Research involving artificial neural networks has tended to be driven towards efficient computation, especially in the domain of pattern recognition, or towards elucidating biological processes in the brain. Models have become more detailed as our understanding of the biology of the brain has increased, incorporating real-time behaviour of individual neurons interacting within complex system structures and dynamics. There are few examples of abstract and fully formal models of biologically plausible neural networks: in the neural networks literature models are often presented as a mixture of mathematical equations and natural language, supported by simulation code and associated experimental results. The informality often hides or obscures important aspects of a particular model, and leaves a large conceptual gap between the model descriptions and the usually low-level programming code used to simulate them.
The main contribution of this paper is formally modelling and analysing a biologically plausible neural network model from the literature that exhibits complex neuron-level behaviour and network-level structure. To achieve this a modelling language ‘Pann’ is developed, based on the process algebras CSP and Hybridχ. It is designed to be convenient for mixing the behaviour of discrete events (such as a neuron spike) with mutable continuous and discrete variables (representing chemical properties of a neuron, for instance). Its behaviour is defined using an operational semantics, from which a set of general properties of the language is proved.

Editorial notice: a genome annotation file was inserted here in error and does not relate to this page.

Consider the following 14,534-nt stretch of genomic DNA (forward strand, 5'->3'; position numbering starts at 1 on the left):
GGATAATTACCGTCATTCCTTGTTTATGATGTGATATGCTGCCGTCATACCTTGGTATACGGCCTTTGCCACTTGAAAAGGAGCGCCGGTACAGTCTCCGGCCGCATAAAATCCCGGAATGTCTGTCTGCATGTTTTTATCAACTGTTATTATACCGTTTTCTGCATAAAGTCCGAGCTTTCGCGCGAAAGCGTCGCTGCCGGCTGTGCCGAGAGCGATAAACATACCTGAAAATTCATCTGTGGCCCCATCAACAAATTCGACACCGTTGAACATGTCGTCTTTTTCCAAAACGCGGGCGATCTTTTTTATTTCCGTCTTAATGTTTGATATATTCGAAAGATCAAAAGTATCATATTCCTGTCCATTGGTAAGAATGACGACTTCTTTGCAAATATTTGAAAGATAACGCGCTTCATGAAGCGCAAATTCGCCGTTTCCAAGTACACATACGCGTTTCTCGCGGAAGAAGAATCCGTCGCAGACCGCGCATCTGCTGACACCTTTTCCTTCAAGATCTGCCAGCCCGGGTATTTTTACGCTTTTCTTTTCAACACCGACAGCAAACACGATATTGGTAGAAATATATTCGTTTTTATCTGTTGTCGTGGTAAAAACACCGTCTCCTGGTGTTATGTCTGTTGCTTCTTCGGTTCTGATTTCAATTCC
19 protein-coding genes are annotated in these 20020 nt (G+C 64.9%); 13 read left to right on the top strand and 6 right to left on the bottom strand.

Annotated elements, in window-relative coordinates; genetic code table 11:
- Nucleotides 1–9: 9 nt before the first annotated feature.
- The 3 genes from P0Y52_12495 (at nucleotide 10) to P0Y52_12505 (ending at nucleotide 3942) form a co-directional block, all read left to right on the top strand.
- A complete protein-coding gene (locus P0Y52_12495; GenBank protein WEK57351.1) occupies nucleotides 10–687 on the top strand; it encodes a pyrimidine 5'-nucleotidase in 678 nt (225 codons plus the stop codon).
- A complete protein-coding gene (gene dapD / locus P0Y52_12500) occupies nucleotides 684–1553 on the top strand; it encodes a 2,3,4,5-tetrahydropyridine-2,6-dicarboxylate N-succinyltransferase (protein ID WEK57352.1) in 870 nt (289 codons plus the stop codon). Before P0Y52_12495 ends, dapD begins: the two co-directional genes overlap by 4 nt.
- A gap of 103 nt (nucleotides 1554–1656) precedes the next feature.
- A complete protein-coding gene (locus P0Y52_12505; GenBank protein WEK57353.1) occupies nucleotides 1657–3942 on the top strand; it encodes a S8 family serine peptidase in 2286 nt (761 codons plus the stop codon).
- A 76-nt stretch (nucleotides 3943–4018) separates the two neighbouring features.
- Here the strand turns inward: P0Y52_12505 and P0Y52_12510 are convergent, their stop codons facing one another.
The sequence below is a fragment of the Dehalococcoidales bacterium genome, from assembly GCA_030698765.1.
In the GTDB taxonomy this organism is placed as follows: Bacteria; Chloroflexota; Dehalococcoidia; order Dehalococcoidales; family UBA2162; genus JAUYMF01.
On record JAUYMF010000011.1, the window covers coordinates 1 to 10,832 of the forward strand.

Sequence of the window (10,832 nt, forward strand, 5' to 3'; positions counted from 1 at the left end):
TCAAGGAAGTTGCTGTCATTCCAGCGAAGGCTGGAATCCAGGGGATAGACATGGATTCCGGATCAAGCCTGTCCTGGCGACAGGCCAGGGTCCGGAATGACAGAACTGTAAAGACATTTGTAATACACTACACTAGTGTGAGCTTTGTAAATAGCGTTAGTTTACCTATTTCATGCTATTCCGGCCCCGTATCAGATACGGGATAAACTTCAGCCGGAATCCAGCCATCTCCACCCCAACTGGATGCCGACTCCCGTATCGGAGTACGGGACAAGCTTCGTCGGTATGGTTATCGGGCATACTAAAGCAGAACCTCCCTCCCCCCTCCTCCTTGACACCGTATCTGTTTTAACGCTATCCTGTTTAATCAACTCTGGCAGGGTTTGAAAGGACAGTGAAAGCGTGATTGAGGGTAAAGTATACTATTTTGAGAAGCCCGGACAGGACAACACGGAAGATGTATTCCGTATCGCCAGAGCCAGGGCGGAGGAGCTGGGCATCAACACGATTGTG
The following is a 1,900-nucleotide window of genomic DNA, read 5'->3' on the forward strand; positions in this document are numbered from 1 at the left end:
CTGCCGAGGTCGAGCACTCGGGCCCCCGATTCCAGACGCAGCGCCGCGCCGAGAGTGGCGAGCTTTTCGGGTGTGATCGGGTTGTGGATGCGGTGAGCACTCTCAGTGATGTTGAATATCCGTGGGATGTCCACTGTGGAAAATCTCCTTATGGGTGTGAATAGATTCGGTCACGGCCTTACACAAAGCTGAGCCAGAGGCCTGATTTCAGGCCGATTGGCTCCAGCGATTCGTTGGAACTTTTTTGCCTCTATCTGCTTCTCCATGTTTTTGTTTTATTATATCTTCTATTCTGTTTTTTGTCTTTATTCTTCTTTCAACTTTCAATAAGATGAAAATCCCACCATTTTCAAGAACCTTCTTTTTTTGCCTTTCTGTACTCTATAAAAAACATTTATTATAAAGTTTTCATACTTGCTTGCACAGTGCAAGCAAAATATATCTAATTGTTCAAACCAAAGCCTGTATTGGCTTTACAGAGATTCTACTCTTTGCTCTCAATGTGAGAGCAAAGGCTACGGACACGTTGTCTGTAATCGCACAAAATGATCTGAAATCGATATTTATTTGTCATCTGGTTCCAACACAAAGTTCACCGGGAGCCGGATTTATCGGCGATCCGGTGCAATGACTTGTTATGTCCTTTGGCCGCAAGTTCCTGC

The groundwork for the biological model is laid by first formalising some well-known concepts from the artificial neural networks domain, such as feedforward behaviour, backpropagation, and recurrent neural networks. The Pann model of a feedforward network, comprising a set of communicating processes representing individual neurons, is proved equivalent to the standard one-line calculation of feedforward behaviour.